Do enterprise clients really need bigger and bigger hard disks? Maybe not. Click here to read more.

Ronald Major, manager at Sherwin Williams of Cleveland, said of course we all know that all drives fail and that MTBF has to be taken in the context of a population of drives. He believes that even storage vendors seem at times not to understand what MTBF means in the context of their own products.

"I asked a storage vendor about the MTBF of their drives, and he explained that they prefer to use mean time to data loss. I suppose thats supposed to make me feel better. But what does it really mean?" Major said.

"You have a data loss on a Tier 1 array, and it sucks. I would be truly impressed with a vendor if they could tell me how many drives per year I can expect to fail, rather than how reliable their gear is. I would feel confident [then] that they know what theyre talking about," he said.

Major hopes that, with the hubbub surrounding MTBF, perhaps the storage industry will present real-world reliability for their products, rather than some data from "idealized environments."

However, other readers said that the answer may be found by examining disks in controlled environments. In fact, the storage in question could be your own. But dont expect to know any more than you do now.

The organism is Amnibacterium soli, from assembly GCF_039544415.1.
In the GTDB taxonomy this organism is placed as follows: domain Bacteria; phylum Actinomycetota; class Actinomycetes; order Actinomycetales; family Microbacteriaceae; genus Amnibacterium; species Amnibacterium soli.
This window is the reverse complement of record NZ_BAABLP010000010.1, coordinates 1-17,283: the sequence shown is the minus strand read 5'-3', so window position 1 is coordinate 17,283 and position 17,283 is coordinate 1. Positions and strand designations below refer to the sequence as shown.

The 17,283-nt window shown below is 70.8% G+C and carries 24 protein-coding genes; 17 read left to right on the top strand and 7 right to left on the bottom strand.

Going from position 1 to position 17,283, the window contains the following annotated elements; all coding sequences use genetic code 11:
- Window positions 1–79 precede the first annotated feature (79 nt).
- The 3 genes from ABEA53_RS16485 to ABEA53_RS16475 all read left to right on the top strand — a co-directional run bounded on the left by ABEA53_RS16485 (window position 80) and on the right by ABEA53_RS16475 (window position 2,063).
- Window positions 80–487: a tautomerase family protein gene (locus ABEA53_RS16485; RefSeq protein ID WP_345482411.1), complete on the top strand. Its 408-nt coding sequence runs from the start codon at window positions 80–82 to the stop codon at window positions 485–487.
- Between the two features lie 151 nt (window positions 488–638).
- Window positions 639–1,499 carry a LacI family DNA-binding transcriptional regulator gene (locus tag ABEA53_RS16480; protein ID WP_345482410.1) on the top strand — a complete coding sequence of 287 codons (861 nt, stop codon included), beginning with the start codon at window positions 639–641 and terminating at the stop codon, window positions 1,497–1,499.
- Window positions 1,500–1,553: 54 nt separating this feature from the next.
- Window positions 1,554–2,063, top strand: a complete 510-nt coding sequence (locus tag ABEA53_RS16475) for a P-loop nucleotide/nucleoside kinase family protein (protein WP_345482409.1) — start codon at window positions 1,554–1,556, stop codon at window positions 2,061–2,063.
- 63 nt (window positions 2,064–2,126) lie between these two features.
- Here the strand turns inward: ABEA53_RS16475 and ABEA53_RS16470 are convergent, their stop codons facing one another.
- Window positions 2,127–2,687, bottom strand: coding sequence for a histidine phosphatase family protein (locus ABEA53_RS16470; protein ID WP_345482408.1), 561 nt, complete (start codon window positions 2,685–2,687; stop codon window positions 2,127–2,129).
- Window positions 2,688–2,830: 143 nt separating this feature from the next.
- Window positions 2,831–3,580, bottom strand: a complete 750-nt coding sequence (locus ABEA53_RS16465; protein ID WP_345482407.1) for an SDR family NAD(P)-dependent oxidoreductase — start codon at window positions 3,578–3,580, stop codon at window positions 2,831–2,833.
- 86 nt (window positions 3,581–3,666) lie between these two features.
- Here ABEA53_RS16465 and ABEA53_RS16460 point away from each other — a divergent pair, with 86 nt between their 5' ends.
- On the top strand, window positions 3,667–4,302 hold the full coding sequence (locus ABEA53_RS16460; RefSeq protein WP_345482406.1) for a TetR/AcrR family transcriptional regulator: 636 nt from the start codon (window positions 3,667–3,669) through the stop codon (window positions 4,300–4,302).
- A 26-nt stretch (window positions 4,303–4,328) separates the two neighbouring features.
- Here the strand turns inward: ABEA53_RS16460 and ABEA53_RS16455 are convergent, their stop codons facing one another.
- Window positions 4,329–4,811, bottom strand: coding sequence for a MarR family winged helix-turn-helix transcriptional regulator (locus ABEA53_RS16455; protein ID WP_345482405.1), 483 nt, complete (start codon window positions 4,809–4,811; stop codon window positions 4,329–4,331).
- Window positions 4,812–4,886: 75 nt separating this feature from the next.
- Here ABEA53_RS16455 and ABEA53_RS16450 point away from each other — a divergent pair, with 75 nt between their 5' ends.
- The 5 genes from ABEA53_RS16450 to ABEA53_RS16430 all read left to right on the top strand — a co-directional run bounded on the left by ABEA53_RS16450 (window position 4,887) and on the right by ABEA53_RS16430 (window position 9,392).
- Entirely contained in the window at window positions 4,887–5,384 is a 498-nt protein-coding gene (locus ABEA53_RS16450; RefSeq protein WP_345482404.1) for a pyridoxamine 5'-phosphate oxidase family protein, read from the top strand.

Former EMC employee Steve Smith, who runs an IT management consulting business in Bellevue, Wash., said that major suppliers of RAID, NAS and SAN to the enterprise and high-performance computing sites must have sufficient statistical information about MTBF.

"The controlled environment within an enterprise-class storage array is carefully monitored and controlled. The drives in these arrays are constantly compared by the suppliers. [But] these suppliers dont share their numbers with customers," Smith said.

Why not? He said suppliers believe customers would be shocked and react poorly.

"The simple fact is the internal story [the reliability statistics] doesnt match what customers assume. After years of letting their customers believe a fantasy, the suppliers are hesitant to reframe expectations around reliability," Smith continued.